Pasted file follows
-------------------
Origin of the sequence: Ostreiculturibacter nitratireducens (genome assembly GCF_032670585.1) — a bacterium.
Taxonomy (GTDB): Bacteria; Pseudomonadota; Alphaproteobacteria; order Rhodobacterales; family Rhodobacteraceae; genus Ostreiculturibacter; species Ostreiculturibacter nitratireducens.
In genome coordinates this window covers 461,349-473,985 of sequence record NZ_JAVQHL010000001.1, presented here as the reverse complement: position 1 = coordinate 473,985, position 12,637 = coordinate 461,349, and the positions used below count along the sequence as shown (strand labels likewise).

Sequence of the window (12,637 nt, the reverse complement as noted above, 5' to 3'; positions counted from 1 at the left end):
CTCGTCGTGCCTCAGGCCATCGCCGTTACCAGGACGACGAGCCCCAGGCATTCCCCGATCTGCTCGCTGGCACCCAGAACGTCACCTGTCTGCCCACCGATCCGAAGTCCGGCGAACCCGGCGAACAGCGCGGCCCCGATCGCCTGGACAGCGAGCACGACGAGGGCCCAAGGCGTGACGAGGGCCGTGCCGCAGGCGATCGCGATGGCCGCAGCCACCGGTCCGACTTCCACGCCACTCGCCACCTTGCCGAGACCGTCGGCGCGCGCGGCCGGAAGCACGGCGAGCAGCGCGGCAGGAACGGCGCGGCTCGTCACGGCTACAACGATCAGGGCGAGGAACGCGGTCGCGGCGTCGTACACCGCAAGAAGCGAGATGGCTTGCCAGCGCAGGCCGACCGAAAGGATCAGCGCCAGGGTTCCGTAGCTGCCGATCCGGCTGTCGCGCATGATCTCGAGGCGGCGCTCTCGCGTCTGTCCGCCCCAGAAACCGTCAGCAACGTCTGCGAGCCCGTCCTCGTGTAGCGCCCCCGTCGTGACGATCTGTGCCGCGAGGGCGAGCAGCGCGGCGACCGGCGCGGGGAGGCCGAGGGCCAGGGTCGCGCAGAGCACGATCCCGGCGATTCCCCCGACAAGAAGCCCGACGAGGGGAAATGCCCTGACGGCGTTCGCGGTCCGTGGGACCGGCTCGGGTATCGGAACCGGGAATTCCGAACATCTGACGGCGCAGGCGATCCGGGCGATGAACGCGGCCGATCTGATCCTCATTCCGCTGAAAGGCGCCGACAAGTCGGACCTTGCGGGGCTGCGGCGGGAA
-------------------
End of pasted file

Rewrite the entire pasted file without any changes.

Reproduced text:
Origin of the sequence: Ostreiculturibacter nitratireducens (genome assembly GCF_032670585.1) — a bacterium.
Taxonomy (GTDB): Bacteria; Pseudomonadota; Alphaproteobacteria; order Rhodobacterales; family Rhodobacteraceae; genus Ostreiculturibacter; species Ostreiculturibacter nitratireducens.
In genome coordinates this window covers 461,349-473,985 of sequence record NZ_JAVQHL010000001.1, presented here as the reverse complement: position 1 = coordinate 473,985, position 12,637 = coordinate 461,349, and the positions used below count along the sequence as shown (strand labels likewise).

Sequence of the window (12,637 nt, the reverse complement as noted above, 5' to 3'; positions counted from 1 at the left end):
CTCGTCGTGCCTCAGGCCATCGCCGTTACCAGGACGACGAGCCCCAGGCATTCCCCGATCTGCTCGCTGGCACCCAGAACGTCACCTGTCTGCCCACCGATCCGAAGTCCGGCGAACCCGGCGAACAGCGCGGCCCCGATCGCCTGGACAGCGAGCACGACGAGGGCCCAAGGCGTGACGAGGGCCGTGCCGCAGGCGATCGCGATGGCCGCAGCCACCGGTCCGACTTCCACGCCACTCGCCACCTTGCCGAGACCGTCGGCGCGCGCGGCCGGAAGCACGGCGAGCAGCGCGGCAGGAACGGCGCGGCTCGTCACGGCTACAACGATCAGGGCGAGGAACGCGGTCGCGGCGTCGTACACCGCAAGAAGCGAGATGGCTTGCCAGCGCAGGCCGACCGAAAGGATCAGCGCCAGGGTTCCGTAGCTGCCGATCCGGCTGTCGCGCATGATCTCGAGGCGGCGCTCTCGCGTCTGTCCGCCCCAGAAACCGTCAGCAACGTCTGCGAGCCCGTCCTCGTGTAGCGCCCCCGTCGTGACGATCTGTGCCGCGAGGGCGAGCAGCGCGGCGACCGGCGCGGGGAGGCCGAGGGCCAGGGTCGCGCAGAGCACGATCCCGGCGATTCCCCCGACAAGAAGCCCGACGAGGGGAAATGCCCTGACGGCGTTCGCGGTCCGTGGGACCGGCTCGGGTATCGGAACCGGGAATTCCGAACATCTGACGGCGCAGGCGATCCGGGCGATGAACGCGGCCGATCTGATCCTCATTCCGCTGAAAGGCGCCGACAAGTCGGACCTTGCGGGGCTGCGGCGGGAA